Kelly-Riley, Diane. “Washington State University Critical Thinking Project: Improving Student Learning Outcomes through Faculty Practice.” Assessment Update 15.4 (2003): 5+.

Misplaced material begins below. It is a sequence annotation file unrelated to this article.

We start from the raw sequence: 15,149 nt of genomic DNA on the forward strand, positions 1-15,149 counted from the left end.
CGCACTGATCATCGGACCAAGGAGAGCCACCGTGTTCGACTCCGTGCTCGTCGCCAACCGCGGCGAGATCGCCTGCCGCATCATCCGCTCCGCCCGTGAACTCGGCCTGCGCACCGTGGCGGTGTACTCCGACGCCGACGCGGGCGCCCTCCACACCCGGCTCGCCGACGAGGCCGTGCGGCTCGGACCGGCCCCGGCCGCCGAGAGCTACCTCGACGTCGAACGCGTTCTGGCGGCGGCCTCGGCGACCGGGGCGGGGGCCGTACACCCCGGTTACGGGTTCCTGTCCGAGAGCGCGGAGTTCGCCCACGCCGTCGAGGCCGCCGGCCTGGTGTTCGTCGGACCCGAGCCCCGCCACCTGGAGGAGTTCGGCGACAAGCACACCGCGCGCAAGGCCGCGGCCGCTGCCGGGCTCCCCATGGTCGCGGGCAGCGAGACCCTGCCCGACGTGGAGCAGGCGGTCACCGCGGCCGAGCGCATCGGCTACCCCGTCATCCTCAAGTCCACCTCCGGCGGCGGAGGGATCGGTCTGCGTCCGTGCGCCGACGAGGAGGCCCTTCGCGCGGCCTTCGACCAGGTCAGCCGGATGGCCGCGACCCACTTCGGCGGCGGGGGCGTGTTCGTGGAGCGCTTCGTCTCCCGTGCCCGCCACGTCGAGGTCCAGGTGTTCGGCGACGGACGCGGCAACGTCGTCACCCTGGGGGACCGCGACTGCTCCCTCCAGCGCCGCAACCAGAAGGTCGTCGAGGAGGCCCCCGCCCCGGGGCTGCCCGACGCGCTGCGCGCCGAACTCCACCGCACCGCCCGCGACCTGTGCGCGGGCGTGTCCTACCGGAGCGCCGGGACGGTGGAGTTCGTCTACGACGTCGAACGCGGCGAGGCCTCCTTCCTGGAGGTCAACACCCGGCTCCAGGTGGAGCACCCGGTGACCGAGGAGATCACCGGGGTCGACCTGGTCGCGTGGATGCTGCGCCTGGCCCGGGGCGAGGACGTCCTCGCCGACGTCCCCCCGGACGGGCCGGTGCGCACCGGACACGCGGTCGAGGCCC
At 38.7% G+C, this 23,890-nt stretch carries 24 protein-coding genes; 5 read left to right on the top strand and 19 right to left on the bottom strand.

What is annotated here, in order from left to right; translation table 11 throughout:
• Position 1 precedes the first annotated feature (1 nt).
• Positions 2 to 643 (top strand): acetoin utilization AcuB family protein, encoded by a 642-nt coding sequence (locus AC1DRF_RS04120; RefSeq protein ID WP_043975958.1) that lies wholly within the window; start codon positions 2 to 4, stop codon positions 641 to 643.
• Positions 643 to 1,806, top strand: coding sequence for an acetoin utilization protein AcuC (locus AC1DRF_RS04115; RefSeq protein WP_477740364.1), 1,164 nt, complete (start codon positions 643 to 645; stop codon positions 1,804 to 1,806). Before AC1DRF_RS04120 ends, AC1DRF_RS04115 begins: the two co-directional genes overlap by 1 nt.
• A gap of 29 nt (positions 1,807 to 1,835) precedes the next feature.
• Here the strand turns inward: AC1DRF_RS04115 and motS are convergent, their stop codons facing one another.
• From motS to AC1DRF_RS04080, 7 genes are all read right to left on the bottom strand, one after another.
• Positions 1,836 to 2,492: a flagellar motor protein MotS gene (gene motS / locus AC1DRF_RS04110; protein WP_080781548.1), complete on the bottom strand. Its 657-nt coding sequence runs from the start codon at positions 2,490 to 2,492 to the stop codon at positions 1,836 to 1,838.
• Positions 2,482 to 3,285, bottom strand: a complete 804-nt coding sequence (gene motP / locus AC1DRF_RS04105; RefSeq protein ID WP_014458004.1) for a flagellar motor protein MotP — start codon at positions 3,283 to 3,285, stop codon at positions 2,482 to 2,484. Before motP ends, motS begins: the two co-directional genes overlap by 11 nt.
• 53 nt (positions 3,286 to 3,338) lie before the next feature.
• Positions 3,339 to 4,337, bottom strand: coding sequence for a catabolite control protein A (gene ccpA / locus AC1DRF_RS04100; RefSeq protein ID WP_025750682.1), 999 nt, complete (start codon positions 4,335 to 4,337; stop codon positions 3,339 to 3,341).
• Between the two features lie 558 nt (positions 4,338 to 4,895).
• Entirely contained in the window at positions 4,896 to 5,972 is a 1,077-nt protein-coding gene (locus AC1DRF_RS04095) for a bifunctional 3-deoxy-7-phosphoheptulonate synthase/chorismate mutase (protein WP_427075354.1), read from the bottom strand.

Kelly-Riley reports on a program at her university that aims to improve the critical thinking of their students. The program centers around the development of a critical thinking rubric that can be adapted into individual classes. She notes that spelling out expectations has seemed to improve student performances, writing, “Many faculty indicate that they feel as if they are cheating if they give students an articulated set of course expectations. For students from diverse cultures, from outside mainstream academic culture, and especially for at-risk students, this indirectness presents a significant obstacle. Having a clear set of expectations provides these students with a map to navigate the course and a common language for dialogue with the instructor” (7). Rubrics and otherwise making explicit expectations for assignments often improve student writing. As instructors, we are so immersed in academic culture that we can forget it is a culture like any other, and newcomers such as students must have assistance in learning our customs. You can’t assume they’ve been prepared by high school or previous college classes, and know every skill needed for an assignment. Giving students a guide to what constitutes a successful performance on a paper or other assignment may help them complete it in a manner that you find satisfactory. If you’d like to read the article, it is available through the library’s “Journal Finder” tool.